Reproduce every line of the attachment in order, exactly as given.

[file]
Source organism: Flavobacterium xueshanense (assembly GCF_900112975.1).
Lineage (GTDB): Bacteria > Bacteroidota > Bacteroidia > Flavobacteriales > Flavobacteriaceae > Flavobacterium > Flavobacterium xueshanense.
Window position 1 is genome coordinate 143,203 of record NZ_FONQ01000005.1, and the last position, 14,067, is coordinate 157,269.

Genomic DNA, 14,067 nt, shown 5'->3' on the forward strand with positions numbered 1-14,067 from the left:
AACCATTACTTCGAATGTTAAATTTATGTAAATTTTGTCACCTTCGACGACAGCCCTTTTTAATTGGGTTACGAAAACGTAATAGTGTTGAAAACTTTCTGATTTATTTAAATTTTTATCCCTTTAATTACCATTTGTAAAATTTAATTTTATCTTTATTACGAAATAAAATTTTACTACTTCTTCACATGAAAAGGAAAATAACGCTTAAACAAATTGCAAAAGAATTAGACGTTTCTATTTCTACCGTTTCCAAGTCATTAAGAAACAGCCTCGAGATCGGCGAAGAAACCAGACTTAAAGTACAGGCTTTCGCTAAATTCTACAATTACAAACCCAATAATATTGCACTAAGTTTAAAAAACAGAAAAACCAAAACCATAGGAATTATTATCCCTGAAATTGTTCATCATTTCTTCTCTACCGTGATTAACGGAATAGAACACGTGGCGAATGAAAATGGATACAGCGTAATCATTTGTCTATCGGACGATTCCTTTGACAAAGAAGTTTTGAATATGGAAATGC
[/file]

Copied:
Source organism: Flavobacterium xueshanense (assembly GCF_900112975.1).
Lineage (GTDB): Bacteria > Bacteroidota > Bacteroidia > Flavobacteriales > Flavobacteriaceae > Flavobacterium > Flavobacterium xueshanense.
Window position 1 is genome coordinate 143,203 of record NZ_FONQ01000005.1, and the last position, 14,067, is coordinate 157,269.

Genomic DNA, 14,067 nt, shown 5'->3' on the forward strand with positions numbered 1-14,067 from the left:
AACCATTACTTCGAATGTTAAATTTATGTAAATTTTGTCACCTTCGACGACAGCCCTTTTTAATTGGGTTACGAAAACGTAATAGTGTTGAAAACTTTCTGATTTATTTAAATTTTTATCCCTTTAATTACCATTTGTAAAATTTAATTTTATCTTTATTACGAAATAAAATTTTACTACTTCTTCACATGAAAAGGAAAATAACGCTTAAACAAATTGCAAAAGAATTAGACGTTTCTATTTCTACCGTTTCCAAGTCATTAAGAAACAGCCTCGAGATCGGCGAAGAAACCAGACTTAAAGTACAGGCTTTCGCTAAATTCTACAATTACAAACCCAATAATATTGCACTAAGTTTAAAAAACAGAAAAACCAAAACCATAGGAATTATTATCCCTGAAATTGTTCATCATTTCTTCTCTACCGTGATTAACGGAATAGAACACGTGGCGAATGAAAATGGATACAGCGTAATCATTTGTCTATCGGACGATTCCTTTGACAAAGAAGTTTTGAATATGGAAATGC